It’s hard to imagine that Hugh has been a professional actor since the early eighties, but it was the low-budget hit comedy Four Weddings and a Funeral that escalated his career, and led to an ongoing professional relationship with Richard Curtis. Grant says that nobody was more surprised than Curtis of the effect that Four Weddings would have on either career. “In terms of catapulting my career, or of me having a career, I think it was a great surprise to Richard, who had seen some of my previous work and enjoys quoting it back to me. He’s got all those tapes. But it was shocking that the film became such a big thing, and I don’t know what it shows. I mean, with Richard’s stuff in general, he’s one of the few people who dare to actually write about love and about people liking each other, which is all very unhip. But it seems that deep down, people actually want that stuff as long as you’re funny enough while you’re doing it.”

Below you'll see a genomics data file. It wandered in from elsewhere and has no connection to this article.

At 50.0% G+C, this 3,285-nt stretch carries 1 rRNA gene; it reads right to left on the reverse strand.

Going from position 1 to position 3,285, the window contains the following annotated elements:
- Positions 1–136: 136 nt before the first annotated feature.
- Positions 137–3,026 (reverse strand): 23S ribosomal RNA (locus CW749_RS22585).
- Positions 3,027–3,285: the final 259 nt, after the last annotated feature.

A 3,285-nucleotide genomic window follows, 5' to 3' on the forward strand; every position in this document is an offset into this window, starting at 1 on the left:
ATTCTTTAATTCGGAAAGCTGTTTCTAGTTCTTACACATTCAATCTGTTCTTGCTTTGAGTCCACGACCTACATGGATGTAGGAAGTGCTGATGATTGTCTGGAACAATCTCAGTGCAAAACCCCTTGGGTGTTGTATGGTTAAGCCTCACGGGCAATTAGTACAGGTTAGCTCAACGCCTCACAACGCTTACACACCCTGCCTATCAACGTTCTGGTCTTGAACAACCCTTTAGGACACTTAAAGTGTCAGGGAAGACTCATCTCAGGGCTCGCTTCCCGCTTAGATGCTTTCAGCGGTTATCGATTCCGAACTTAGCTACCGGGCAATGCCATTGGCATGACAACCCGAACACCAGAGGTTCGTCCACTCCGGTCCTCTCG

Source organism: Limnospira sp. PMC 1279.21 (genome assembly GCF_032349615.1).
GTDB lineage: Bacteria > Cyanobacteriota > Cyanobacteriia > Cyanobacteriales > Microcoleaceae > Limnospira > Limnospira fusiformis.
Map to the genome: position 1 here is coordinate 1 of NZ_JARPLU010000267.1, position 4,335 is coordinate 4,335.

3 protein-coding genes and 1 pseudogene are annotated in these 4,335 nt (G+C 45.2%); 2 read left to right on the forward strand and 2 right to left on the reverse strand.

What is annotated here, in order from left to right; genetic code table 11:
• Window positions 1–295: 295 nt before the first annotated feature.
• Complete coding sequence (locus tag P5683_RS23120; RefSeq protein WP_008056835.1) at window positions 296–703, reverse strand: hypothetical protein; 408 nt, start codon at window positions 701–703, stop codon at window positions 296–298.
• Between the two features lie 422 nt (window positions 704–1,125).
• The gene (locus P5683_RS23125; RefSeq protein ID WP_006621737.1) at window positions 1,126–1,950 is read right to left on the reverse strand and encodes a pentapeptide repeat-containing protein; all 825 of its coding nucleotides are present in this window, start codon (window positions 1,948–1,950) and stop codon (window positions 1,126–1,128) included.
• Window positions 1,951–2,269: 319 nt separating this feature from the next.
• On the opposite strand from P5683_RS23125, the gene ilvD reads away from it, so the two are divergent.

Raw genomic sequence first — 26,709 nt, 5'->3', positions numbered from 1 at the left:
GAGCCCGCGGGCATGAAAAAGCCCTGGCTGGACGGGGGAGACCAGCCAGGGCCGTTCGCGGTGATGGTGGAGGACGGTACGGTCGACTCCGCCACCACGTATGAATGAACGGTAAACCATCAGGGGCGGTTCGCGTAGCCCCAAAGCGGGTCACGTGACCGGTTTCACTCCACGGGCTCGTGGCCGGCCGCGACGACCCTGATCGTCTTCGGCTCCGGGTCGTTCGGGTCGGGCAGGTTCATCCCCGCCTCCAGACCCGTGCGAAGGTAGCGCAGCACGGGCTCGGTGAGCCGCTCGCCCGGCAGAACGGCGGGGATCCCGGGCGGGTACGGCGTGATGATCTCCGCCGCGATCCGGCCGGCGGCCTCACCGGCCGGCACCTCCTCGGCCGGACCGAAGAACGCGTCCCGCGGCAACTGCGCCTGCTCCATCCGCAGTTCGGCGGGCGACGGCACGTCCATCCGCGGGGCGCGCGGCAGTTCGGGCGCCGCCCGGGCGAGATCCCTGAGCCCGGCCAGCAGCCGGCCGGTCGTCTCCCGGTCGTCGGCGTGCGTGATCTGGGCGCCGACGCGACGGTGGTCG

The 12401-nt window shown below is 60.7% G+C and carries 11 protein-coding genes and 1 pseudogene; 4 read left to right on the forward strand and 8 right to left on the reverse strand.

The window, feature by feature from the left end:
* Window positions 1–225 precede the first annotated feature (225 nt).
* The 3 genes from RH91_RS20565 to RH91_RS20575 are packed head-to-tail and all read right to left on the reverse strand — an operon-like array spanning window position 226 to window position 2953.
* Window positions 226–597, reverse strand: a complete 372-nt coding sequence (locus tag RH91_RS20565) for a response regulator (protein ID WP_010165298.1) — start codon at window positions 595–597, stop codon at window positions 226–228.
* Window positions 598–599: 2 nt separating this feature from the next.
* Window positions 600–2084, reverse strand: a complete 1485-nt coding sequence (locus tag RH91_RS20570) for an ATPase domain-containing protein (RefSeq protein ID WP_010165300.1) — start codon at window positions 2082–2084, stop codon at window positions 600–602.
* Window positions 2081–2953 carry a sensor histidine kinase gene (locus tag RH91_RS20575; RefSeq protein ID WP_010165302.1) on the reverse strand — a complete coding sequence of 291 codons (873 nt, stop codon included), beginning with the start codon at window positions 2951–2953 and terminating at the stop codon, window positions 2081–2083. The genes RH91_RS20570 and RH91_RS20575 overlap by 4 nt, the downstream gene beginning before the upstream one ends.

Having recently completed Curtis’ latest script, Love Actually [which was also directed by the scribe himself], Grant describes it as “an ensemble piece, like ‘Short Cuts’ but funny.” He plays “a fictional prime minister who falls in love with the girl who brings in his tea every day.” Definitely not a womanising cad this time around. “No, he’s not. He’s a pretty charismatic, nice Prime Minister with his heart in the right place. He’s interested in Third World relief, coincidentally all the things that Richard Curtis is interested in politically.”